A recent decision of a Full Bench of the Fair Work Commission (FWC) has held that the FWC cannot determine jurisdictional issues, (other than out of time applications), in relation to general protections (adverse action) claims and that its proper role is to hold a conference when handling adverse action claims involving dismissal and issue a certificate of failed conciliation to provide the applicant access to the Courts if the matter cannot be settled.

What happened?

The applicant made an application under section 365 of the Fair Work Act 2009 (Cth) (FW Act) for the FWC to deal with a contravention of the general protections provision of the FW Act involving dismissal (an adverse action claim). 

In this case, the applicant filed an adverse action claim in relation to the termination of her employment.  Before the employment ended, the applicant and her employer had had a dispute about wages.  The applicant alleged that her employer had been verbally aggressive towards her and that, as a result of the employer’s conduct, she was forced to resign.  The employer argued that the applicant had voluntarily resigned from her employment, that she had not been dismissed and so she could not bring an adverse action claim in relation to ‘dismissal’.

At first instance, the FWC therefore proceeded to consider if there had been a dismissal at the initiative of the employer as a preliminary jurisdictional issue prior to holding a conference.  On that question, the FWC found that the employee had not been forced to resign as alleged and was not dismissed.  On that basis, the FWC held that, as there was no dismissal, there could be no dispute to be dealt with in a conference, and so dismissed the application. The applicant appealed the  decision.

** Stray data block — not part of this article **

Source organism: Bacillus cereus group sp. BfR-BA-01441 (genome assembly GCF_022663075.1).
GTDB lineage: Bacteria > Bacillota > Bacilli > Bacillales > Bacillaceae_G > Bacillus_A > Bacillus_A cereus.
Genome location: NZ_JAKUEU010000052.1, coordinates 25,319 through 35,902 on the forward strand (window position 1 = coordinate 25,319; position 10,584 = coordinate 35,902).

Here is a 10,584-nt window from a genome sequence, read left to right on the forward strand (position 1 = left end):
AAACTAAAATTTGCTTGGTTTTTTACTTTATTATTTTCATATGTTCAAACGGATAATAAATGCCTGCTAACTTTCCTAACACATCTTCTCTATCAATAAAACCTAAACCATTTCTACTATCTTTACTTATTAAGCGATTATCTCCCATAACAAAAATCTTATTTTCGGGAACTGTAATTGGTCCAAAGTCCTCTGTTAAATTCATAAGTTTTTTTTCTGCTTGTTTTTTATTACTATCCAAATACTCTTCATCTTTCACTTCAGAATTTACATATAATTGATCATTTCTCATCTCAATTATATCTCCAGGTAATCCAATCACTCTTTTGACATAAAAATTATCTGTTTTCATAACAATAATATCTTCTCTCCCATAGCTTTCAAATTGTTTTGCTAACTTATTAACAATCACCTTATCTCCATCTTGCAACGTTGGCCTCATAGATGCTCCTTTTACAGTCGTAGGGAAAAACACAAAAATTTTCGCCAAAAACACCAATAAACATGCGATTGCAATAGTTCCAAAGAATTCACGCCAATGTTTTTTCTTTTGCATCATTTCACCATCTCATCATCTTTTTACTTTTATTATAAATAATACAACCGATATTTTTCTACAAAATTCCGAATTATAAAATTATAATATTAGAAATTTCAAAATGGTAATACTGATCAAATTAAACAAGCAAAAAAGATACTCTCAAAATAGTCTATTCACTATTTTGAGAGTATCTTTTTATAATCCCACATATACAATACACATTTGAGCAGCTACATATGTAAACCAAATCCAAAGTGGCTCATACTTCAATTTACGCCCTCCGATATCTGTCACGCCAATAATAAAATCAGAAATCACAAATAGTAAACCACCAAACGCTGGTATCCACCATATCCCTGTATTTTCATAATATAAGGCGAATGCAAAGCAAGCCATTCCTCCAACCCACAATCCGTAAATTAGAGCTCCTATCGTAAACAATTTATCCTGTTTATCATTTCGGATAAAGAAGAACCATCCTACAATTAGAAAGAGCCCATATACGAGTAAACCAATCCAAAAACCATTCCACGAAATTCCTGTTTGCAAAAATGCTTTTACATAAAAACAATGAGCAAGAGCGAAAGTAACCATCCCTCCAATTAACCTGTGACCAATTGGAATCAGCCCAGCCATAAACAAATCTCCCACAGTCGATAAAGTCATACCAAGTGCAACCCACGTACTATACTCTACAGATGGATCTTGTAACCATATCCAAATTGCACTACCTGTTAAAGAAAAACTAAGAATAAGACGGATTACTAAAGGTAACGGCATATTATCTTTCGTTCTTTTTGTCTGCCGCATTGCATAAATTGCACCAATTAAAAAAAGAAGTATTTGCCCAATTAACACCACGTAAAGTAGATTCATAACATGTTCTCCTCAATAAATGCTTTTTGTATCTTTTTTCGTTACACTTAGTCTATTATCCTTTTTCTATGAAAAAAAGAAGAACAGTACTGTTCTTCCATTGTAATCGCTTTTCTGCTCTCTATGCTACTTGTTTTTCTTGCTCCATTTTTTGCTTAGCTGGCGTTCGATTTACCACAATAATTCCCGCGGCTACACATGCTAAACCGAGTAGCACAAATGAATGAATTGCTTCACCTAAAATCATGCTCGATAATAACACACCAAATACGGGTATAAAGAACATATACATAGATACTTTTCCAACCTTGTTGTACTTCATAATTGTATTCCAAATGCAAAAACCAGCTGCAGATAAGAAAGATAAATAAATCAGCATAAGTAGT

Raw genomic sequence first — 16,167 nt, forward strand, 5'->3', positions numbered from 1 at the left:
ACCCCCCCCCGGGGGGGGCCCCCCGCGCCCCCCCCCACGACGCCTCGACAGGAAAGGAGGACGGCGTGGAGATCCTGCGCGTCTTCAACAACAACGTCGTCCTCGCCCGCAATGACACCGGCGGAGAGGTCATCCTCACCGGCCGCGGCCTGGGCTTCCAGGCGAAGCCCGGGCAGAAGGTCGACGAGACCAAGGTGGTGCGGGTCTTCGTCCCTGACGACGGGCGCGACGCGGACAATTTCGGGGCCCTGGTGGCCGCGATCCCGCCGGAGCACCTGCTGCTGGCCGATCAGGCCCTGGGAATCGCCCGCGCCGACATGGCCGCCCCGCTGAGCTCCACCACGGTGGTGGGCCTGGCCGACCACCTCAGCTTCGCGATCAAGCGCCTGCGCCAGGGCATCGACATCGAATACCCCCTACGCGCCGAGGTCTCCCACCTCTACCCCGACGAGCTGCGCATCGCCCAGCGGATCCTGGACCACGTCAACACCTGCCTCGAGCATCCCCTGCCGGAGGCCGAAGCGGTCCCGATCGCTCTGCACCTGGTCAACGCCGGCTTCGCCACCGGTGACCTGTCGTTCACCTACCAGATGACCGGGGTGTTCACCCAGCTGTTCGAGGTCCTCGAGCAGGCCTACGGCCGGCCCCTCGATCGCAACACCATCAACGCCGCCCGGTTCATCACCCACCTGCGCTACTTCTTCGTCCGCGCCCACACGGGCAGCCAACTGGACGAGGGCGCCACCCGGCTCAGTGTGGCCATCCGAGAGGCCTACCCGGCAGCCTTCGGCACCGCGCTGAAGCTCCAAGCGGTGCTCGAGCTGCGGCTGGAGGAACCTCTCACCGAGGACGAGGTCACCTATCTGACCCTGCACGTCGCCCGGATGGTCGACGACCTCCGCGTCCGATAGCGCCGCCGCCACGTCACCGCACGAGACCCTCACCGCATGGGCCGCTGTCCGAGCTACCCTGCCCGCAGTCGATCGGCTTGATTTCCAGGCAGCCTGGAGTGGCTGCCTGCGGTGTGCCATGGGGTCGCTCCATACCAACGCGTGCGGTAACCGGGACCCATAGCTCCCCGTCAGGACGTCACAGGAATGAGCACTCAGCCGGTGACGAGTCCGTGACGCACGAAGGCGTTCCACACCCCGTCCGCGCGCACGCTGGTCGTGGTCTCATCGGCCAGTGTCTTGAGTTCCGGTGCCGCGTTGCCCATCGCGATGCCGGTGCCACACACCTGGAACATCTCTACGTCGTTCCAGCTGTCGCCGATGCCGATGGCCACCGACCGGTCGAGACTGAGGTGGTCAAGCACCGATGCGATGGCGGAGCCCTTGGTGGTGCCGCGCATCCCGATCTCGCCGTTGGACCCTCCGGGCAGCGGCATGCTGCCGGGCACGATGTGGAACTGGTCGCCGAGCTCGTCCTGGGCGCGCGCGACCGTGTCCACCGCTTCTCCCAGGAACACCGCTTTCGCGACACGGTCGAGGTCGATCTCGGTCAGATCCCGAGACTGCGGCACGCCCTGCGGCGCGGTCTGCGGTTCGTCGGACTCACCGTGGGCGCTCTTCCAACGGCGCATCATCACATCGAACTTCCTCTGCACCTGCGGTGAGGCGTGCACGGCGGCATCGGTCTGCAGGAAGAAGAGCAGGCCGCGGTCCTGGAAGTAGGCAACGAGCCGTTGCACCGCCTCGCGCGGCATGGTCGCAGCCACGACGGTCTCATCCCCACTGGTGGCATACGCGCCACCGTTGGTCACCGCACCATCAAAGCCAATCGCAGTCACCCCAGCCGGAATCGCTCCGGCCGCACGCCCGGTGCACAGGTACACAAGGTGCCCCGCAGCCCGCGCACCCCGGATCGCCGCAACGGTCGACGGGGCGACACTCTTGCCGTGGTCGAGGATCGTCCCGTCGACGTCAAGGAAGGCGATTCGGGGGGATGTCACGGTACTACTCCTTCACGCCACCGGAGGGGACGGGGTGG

The Full Bench decision

The issue on appeal was whether the FWC must be satisfied that the applicant in an adverse action claim involving a dismissal has been ‘dismissed’ before the FWC can hold a conference in relation to the matter.

The Full Bench held that:

  • the FWC does not need to be satisfied that the applicant has been ‘dismissed’ before holding a conference; and
  • it is sufficient that the FWC has before it an application that on its face alleges a dismissal in contravention of the general protections (adverse action) provisions of the FW Act in order to hold a conference.

The Full Bench reached these conclusions because it found that in the context of the legislative scheme:

  • it is sufficient for an applicant to allege that they have been dismissed for the FWC to be required to hold a conference in relation to the matter; and
  • the proper role of the FWC is to ‘advise the parties’ if it considers, taking into account all of the materials before it, that the application would not have a reasonable prospect of success.

The Full Bench remitted the matter to a different member of the FWC to conduct a conference in relation to the matter.

Lesson for employers

The effect of the Full Bench decision is to confirm that the FWC must hold a conference in relation to the matter, provided the FWC has before it an application made within the statutory timeframe that on its face alleges a dismissal.

As a result, employers are not able to raise jurisdictional objections (other than an out of time objection) in the FWC in relation to general protections (adverse action) claims involving dismissal.  Any such jurisdictional objection is properly a matter to subsequently be determined by the Federal Court of Australia or the Federal Circuit Court of Australia if the proceedings cannot be resolved in conference before the FWC and the applicant elects to proceed with his or her claim to the Court.